After a few minutes of small talk, to allow her time to get settled, Gordie asks, “First, are the employment terms acceptable?” She nods yes, because they’re perfect and better than she’d hoped to get moving out this way. “No doubt you’ve some ideas about improving the business plan. I know, from your letters, you’re happy with the content and it shows everything is well supported. I’ll leave the final presentation formatting up to you, because you’re much more experienced at that than I am.” She smiles her agreement. “The big issue is going to be the approach to the banks. Neither of us has a business track record, and the only two financial organisations I’ve an inside track with aren’t acceptable for that very reason.” She nods again, she’s beginning to like this young man, because he’s thought through and anticipated most of her comments. He places some papers on the table beside them, “Here’s the legal evidence proving I’m able to enter into valid contracts as a legal adult. I’m sure you’ll want to check them. Anything else you wish to discuss that I haven’t anticipated?”
Munching another delicious biscuit she picks up and examines the paperwork. Nodding when she puts it back down. She looks at him, “I’m surprised you’re so young. But it’s clear you know what you’re about. Much more so than some people four times your age. It’s going to be hard to convince the banks to take you seriously. The biggest problem is going to be to get them to accept the growth figures, two hundred and fifty percent per annum is big.”
He slowly nods, then pulls out some folders and discs. He hands them over, “Here’s some plans with amended growth figures. Amended down. Choose which you think they’re most likely to accept.”
She nods, “I think one hundred percent per annum growth for the first five years will be best. Now I’ve met you I want time to think over the job offer. If I accept the job the contract will do perfectly as is. What worries me is I have to burn my bridges to accept this. If it doesn’t float I’m dead in the water! I feel it’ll work, if we can get the senior funding. My concern is that financing.” He nods agreement. “In either case, I’ll work on this over the weekend and prepare a final business plan. I’ll give you an answer by Monday lunchtime.”
They stand up, shake hands, and she leaves, taking the new drafts with her. He also gives her the remaining cookies to take with her.
Returning home she gives the cookies to her mother. After lunch they sit down to have coffee and cookies. After tasting the first one Mrs Barrington asks, “Marcella, where did you get these cookies?”
“Left overs from my job interview this morning. My prospective boss told me to take them. Why, is there something wrong with them?”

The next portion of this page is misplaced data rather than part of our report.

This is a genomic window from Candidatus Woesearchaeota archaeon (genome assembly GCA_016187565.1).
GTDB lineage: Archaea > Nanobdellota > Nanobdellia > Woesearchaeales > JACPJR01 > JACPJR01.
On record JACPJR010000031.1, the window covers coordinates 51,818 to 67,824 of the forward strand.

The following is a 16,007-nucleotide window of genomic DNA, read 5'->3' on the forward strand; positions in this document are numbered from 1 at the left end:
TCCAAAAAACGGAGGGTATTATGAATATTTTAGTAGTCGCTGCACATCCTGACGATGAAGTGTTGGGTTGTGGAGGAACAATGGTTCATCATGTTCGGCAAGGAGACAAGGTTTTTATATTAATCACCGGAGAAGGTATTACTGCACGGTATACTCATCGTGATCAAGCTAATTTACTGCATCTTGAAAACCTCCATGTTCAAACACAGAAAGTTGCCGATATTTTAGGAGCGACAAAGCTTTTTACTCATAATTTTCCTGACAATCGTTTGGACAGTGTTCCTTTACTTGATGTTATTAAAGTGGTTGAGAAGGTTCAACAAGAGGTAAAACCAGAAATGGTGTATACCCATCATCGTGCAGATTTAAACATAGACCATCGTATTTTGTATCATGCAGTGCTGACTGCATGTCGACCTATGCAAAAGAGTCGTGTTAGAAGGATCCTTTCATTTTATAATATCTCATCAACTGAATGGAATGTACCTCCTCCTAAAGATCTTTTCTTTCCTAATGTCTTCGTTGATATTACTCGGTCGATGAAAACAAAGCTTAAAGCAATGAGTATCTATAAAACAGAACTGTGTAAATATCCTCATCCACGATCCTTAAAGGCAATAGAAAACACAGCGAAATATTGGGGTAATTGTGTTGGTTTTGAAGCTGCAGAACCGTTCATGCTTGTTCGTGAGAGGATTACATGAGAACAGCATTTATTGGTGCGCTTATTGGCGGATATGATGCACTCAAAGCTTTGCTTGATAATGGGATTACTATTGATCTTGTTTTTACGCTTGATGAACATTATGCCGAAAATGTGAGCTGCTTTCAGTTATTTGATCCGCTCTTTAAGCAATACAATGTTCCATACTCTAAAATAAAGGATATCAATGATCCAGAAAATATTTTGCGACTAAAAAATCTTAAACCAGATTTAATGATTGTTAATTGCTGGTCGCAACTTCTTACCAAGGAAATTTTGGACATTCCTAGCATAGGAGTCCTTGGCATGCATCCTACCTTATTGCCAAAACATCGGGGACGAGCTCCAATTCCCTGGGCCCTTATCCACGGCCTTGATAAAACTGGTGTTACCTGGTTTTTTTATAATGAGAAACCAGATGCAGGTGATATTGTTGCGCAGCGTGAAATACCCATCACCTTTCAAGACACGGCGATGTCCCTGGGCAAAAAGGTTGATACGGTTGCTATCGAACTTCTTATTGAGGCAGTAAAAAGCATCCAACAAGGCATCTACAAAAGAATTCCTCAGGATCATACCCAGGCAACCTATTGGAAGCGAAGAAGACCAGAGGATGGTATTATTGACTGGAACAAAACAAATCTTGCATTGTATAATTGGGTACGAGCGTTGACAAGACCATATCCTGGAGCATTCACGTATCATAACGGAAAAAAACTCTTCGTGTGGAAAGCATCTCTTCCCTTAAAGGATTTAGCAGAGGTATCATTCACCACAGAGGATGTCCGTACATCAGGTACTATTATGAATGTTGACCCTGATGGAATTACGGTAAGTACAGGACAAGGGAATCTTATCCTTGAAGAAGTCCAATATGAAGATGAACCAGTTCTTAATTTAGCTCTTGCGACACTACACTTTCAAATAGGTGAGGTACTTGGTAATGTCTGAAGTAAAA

Her mother says, “No, nothing wrong. I’d love it if you can get hold of the recipe for these for me. I haven’t tasted these cookies for many years. I know they happen to be a closely kept clan secret. They’re only made for special occasions, and then the rules are only their maker can offer them to you to take away.”
Marcella sits up, “What’s that, mother? The person who offers them to you to take away has to have made them?” Her mother nods yes. “But he’s only a boy, about nine or ten years old!”
Her father sits up while saying, “A ten year old boy’s offering you a job?” She nods yes. He gives his wife a serious look, stands, walks over, and helps himself to a cookie. Eating it he gives a big smile, and sits down while saying “If he can organise a business as well as he can make these cookies, I’d take the job.”
She laughs, “Yes, he can! His draft business plan is almost perfect for presentation. Much better than ones I’ve seen done by business executives four times his age. But this is really a case of ‘all the eggs in one basket’ and in a ‘sink or swim’ situation. I have to quit my job to take a run at this. If we don’t get the senior financing we’re dead.”
Her mother looks up, “You think about it and do what you think is best. But this boy is not your average boy, not if he can cook these biscuits this well. They’re a very difficult recipe; that, I know.”
Marcella is very worried about this. It’s a once in a lifetime chance, but the financing is very risky. She decides to speak to Dani-girl; after all, she must know her brother well, because she’s made him her heir.
After getting Dani on the phone she says, “Dani, I’ve a job offer from your brother, Gordie. It’s a very good offer. But I’m worried if we can get the business off the ground. Getting the initial loan is the only real problem. Neither of us has a good enough track record to get a half million dollar loan.”